“You seem to be quite good with cameras,” he said, and I fist-pumped so hard to myself, deep down inside.

He asked me some questions, and I did my best to answer them — I didn’t have very many good ones, but it got the conversation rolling.  He was taking photos at a wedding the next day,  not as a professional, but because he has a pretty decent camera, and why not. He didn’t have much experience, and I didn’t pretend that I did (because while I believe I’ve always had a good eye with photography, there’s a lot of ins and outs I still don’t know about technicalities). I told him this, he didn’t seem to care either way, and then I zoned in.

I told him I was fascinated with his artwork. He seemed humbled, and I was touched by that.

“I don’t have a lot of friends and I don’t have any family here,  but I have my artwork,” he said, and my heart broke.

It was clear his artwork was his everything; it was literally all he had and I felt a strong sense of empathy I hadn’t felt for a stranger in a long time. He picked up the brush about ten years ago, and talked about how his artwork had gotten him out of some difficult times.  Suffering from a number of mental disabilities, it was a way for him to cope. A way for him to express himself when words couldn’t or when nobody would listen.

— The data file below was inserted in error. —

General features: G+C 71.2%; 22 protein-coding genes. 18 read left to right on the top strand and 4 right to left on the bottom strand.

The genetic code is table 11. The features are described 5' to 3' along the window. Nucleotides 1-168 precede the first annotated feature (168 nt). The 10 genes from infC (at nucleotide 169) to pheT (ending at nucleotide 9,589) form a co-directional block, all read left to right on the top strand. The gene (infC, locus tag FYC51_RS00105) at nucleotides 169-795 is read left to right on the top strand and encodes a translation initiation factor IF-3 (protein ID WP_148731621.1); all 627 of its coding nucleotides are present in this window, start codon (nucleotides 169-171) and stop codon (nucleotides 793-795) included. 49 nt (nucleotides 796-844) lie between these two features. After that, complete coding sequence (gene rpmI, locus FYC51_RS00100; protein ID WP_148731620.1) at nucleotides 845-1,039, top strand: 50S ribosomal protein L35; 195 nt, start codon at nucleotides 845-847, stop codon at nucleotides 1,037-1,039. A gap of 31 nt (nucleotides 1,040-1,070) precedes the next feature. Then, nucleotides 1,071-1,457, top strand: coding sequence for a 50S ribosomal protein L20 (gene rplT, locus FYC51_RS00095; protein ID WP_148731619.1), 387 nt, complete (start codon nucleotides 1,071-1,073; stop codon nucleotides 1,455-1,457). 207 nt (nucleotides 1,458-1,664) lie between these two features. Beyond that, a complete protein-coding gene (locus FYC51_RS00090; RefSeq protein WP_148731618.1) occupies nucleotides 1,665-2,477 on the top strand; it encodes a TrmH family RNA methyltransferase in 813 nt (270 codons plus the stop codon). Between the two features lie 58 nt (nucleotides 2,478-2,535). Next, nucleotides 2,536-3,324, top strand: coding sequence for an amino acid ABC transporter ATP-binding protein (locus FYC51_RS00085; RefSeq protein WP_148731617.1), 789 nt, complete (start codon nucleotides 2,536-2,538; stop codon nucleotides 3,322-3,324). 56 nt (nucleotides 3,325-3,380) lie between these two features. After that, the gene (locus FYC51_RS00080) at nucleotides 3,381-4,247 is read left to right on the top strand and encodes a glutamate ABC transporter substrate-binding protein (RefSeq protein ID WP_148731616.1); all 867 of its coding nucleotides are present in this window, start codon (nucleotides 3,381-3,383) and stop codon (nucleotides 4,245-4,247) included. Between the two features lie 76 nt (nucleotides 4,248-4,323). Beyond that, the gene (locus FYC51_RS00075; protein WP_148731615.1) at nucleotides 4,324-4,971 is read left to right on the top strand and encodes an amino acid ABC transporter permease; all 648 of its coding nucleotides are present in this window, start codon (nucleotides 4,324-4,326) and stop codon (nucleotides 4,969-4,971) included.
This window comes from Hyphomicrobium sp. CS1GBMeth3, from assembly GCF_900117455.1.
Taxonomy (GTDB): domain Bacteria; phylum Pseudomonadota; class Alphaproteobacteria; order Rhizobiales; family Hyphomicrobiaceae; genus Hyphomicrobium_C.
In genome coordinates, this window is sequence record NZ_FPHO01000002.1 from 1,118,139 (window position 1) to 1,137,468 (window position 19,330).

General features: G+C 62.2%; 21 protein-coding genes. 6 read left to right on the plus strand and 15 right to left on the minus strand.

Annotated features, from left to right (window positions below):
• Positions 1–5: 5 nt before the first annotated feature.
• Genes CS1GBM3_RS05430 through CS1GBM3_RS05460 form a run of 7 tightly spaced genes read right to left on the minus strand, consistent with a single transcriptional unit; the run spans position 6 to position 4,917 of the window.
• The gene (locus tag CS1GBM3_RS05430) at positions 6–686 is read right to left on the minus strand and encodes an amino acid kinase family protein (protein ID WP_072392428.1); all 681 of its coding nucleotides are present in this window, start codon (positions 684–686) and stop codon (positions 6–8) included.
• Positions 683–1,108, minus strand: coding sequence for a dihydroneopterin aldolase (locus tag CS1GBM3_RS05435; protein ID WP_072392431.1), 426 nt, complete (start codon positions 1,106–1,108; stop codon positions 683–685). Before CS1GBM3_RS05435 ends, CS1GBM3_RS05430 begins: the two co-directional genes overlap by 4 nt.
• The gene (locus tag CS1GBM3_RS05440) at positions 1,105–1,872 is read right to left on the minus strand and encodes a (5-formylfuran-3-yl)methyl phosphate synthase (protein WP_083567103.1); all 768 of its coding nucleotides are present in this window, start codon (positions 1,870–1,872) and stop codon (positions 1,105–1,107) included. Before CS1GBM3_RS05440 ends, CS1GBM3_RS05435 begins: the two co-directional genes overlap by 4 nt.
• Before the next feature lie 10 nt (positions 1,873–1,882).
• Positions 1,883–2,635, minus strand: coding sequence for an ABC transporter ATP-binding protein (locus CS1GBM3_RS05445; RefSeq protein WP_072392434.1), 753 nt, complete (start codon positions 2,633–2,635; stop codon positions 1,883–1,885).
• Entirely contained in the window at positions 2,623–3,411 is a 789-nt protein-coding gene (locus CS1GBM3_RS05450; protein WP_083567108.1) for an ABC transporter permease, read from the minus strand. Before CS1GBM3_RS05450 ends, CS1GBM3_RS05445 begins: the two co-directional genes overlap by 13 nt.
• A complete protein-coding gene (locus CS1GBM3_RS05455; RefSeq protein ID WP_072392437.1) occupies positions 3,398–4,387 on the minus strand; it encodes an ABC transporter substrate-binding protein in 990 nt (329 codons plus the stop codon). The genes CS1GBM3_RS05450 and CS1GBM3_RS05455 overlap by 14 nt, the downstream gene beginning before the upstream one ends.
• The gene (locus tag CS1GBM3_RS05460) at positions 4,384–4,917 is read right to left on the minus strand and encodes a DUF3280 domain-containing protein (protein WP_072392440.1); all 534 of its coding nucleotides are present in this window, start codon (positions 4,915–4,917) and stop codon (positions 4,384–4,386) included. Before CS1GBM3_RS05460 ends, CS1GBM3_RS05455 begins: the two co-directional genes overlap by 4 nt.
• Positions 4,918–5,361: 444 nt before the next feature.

He asked questions about me, so I told him that I’m journalism student and that I’m in the middle of a career move. He was just as interested in hearing about my story as I was his, and we exchanged similarities about struggles we’ve faced, about not doing things we don’t want to do, and that even when times get tough, being passionate about what you’re doing is better than doing something you hate.

“You and I, we’re kindred spirits,” he said, and I smiled. It was comforting hearing this from a complete stranger whose name I still did not know.

I felt okay asking him what I’d been wanting to ask.  It wasn’t about me, but about him. He was perfect. He was the person this project deserved, and I wanted to somehow be able to tell his story through a photograph.

I told him about the project and that I was to capture someone in their element. He told me he was ‘definitely in his element’, and the flattery he felt at my asking him if I could photograph him was second-to-none.

“Absolutely. I’d be delighted to, my friend.”

Every friend was once a stranger.

I photographed him for a half hour. He showed me all of the pieces of work he’d been working on lately.

He talked.

He told me about his financial struggles. He told me about about the art of getting by, because sometimes it was impossible. But here he was.

He told me about his family who’d abandoned him and the friends he’d lost along the way because of his mental disabilities. He told me about how he wished he could have somebody to talk to.

I photographed and I listened.

We both got something out of the situation, more than either of us had bargained for.  I thanked him endlessly for allowing me to photograph him. I finally introduced myself, and asked for his name. It was Peter.

He gave me a firm pat on the shoulder and said he was glad he met me.  He told me he had to go.

“I really hope I’ll see you around sometime,” he said.

“Likewise, my friend.”

We don’t call strangers that enough.

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Author: Jocelyn Aspa

early 30-something. journalist. sports fan. puns. cats. mental health advocate. not taking myself seriously (most of the time)